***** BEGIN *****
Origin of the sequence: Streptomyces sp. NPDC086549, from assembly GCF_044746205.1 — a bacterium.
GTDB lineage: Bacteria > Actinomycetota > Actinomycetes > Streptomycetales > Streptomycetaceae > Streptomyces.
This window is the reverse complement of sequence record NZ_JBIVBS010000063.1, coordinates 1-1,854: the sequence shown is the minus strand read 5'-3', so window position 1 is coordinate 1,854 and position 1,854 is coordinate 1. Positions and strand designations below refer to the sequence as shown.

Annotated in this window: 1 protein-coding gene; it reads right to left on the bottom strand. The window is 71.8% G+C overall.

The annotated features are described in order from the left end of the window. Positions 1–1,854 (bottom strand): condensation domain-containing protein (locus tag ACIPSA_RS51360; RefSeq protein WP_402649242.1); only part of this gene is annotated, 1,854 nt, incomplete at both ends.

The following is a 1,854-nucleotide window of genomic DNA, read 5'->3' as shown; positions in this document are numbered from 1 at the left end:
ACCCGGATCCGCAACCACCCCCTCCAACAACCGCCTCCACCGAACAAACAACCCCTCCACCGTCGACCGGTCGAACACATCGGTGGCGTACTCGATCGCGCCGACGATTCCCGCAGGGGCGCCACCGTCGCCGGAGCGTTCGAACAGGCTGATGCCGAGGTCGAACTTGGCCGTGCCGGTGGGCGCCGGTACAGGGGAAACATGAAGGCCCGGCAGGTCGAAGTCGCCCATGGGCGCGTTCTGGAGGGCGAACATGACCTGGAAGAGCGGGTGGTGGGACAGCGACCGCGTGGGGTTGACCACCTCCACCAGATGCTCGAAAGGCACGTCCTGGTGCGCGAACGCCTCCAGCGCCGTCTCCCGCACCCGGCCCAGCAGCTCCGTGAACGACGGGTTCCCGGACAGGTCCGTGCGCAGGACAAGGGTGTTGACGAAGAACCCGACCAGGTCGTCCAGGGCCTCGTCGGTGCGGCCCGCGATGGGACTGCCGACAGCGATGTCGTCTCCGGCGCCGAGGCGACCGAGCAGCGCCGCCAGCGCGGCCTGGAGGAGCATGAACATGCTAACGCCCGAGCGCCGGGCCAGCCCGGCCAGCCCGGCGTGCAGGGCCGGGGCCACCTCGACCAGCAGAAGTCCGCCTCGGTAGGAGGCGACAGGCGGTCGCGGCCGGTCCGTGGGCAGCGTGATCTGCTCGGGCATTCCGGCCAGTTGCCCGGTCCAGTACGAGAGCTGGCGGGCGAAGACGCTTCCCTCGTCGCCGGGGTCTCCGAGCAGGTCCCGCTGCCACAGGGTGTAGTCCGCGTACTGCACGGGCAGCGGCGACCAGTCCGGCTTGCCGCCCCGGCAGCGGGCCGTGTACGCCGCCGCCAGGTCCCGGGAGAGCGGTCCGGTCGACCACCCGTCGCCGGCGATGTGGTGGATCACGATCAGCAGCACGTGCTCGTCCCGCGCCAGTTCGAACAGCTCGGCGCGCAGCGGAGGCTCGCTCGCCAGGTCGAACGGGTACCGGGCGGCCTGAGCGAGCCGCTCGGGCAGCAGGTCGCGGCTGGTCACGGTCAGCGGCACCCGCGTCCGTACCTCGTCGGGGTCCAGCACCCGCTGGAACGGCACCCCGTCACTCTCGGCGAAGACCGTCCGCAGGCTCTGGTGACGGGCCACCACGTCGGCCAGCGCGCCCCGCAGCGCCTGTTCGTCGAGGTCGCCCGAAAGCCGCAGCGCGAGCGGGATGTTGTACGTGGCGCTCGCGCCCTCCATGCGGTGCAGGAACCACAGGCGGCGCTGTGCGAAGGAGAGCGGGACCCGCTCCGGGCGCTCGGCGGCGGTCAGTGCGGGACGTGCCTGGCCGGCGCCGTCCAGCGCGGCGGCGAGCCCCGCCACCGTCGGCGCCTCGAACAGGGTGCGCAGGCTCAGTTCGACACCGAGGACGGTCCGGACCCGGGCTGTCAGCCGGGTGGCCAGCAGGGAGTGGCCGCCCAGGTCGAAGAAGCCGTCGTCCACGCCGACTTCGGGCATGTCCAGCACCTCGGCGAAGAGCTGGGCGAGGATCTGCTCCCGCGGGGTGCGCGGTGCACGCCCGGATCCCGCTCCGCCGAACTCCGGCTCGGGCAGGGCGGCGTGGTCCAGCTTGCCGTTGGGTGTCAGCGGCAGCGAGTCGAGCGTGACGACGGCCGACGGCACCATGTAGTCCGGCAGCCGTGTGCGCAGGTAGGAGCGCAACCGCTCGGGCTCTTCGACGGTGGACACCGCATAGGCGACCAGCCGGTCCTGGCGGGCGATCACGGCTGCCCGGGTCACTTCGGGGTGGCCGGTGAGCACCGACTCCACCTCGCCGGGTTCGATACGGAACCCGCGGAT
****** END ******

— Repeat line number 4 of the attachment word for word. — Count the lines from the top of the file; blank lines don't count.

Annotated in this window: 1 protein-coding gene; it reads right to left on the bottom strand. The window is 71.8% G+C overall.